With Android KitKat, now Google really is the Chocolate Factory
As tech news days went, yesterday was probably one of the biggest in a long time.
First, Redmond announced that Microsoft was acquiring Nokia’s products, services and patents for $7.4bn, with Nokia CEO Stephen Elop rushing to the top of the bookies’ list as red hot favourite for the Microsoft CEO berth.
It was huge news yesterday morning, but now seems like ages ago.
In the afternoon, Cupertino cemented plans and sent out invites for a ‘special event’ on September 10, almost certain to be featuring a new iPhone.
And whilst everyone was reeling from that, Google of course hit the media with a knockout punch, announcing that the new iteration of Android will be Android KitKat.
Key Lime Pie is dead; long live KitKat. But what are the implications of this?
A branding match made in heaven, or just a gimmick?
The first thing which needs to be mentioned is how impressive a job Google and Nestle did of keeping this under wraps. According to reports, Google had decided on the collaboration at the back of last year, with the BBC reporting that a special meeting between the companies at Mobile World Congress sealed the deal.
The second thing which needs to be mentioned is that no money was exchanged. Being purely a contra deal, the partnership puts a lot of stock in both company’s brand reputations, which could be an interesting one.
Given Google’s company motto is ‘don’t be evil’, it may raise some eyebrows with marketers who have followed the controversy surrounding Nestle over the years, particularly with regard to the Nestle boycott, started in 1977 because of the company’s “aggressive marketing” strategy for baby milk products.
Not everyone was pleased with the announcement. Jeffrey Van Camp, writing for Digital Trends, said that it was “a sad move” and added: “Google has gotten a lot of praise for making Android an open-source project, but it’s hard not to be a little let down if it’s now willing to sell out the name of its operating systems.”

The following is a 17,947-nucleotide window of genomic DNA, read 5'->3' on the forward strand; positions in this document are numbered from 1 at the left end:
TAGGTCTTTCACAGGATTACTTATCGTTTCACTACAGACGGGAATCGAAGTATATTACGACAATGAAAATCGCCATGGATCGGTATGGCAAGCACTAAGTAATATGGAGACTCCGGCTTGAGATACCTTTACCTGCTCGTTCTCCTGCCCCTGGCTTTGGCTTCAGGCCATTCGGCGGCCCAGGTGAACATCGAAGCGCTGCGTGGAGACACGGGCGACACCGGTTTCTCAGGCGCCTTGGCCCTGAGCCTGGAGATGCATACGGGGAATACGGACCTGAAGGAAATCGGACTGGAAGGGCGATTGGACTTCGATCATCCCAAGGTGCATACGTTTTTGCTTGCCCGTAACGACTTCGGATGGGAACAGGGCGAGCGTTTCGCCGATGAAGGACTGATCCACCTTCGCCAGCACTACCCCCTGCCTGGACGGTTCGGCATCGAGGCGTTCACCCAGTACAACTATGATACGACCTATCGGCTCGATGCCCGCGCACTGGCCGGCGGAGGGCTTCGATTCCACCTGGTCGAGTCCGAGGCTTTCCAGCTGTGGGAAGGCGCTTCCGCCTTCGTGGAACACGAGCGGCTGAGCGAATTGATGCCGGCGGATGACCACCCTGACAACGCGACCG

Looking at the OS itself, Android KitKat is only 4.4, not the long awaited Android 5.0. While it’s safe to say that 5.0 will involve a huge overhaul, could this be a sweetener – to pardon the expression – with a big branding gimmick to gloss over the fact it’s not a new OS with not as many new features?
Nestle executives reportedly agreed to partner with Google in less than 48 hours, which isn’t really much of a surprise.
Marc Vanlerberghe, director of Android marketing at Google, said in a statement that “we couldn’t imagine a better name for our Android K release than the tasty chocolate that’s been a favourite among the team since the early days of Android” – as if that really matters.
Regardless, the added marketing push both sides stand to gain from this will be impressive. In exchange for Mountain View’s branding clout, Nestle will slap the Android logo on more than 50 million KitKat bars in 19 markets across five continents.
The KitKat website, which takes the form of an Android product announcement, has garnered plenty of praise on Twitter. And it’ll certainly be interesting to see how this will impact sales of the Nestle chocolate bar – watch this space.
What do you think of this partnership?
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